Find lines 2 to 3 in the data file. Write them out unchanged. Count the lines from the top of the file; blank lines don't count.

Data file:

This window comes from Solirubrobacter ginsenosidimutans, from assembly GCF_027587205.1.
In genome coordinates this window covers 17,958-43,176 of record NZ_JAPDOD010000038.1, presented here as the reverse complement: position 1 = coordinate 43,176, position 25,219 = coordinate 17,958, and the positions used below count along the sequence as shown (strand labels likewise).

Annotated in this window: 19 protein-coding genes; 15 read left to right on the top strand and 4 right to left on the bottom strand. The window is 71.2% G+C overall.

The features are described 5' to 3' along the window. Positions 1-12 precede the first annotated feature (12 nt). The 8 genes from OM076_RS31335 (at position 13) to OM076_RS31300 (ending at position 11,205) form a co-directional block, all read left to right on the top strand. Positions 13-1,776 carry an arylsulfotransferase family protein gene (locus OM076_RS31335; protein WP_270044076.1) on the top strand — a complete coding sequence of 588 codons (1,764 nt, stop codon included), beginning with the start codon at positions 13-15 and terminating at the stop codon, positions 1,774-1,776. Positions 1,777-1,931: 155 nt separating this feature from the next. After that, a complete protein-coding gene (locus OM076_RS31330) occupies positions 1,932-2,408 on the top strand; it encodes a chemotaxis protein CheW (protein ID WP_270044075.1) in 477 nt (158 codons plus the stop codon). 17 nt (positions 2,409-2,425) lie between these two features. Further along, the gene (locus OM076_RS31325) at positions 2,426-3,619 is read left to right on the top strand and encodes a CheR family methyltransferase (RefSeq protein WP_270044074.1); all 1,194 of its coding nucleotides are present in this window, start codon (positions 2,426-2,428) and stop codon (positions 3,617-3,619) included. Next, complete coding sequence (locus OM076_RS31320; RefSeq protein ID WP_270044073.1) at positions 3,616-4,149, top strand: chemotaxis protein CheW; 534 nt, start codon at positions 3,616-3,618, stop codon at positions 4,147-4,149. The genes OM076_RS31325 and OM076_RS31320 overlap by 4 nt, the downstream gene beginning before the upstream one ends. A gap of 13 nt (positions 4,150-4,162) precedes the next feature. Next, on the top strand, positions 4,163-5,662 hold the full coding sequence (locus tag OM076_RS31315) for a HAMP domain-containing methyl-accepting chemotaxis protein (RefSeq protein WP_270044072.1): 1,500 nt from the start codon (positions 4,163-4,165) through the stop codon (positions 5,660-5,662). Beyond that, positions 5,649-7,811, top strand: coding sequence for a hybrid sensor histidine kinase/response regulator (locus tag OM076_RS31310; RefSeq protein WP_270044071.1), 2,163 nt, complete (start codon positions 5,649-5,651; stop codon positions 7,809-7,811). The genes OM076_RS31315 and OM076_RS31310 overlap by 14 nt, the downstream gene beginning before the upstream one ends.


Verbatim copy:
In genome coordinates this window covers 17,958-43,176 of record NZ_JAPDOD010000038.1, presented here as the reverse complement: position 1 = coordinate 43,176, position 25,219 = coordinate 17,958, and the positions used below count along the sequence as shown (strand labels likewise).

Annotated in this window: 19 protein-coding genes; 15 read left to right on the top strand and 4 right to left on the bottom strand. The window is 71.2% G+C overall.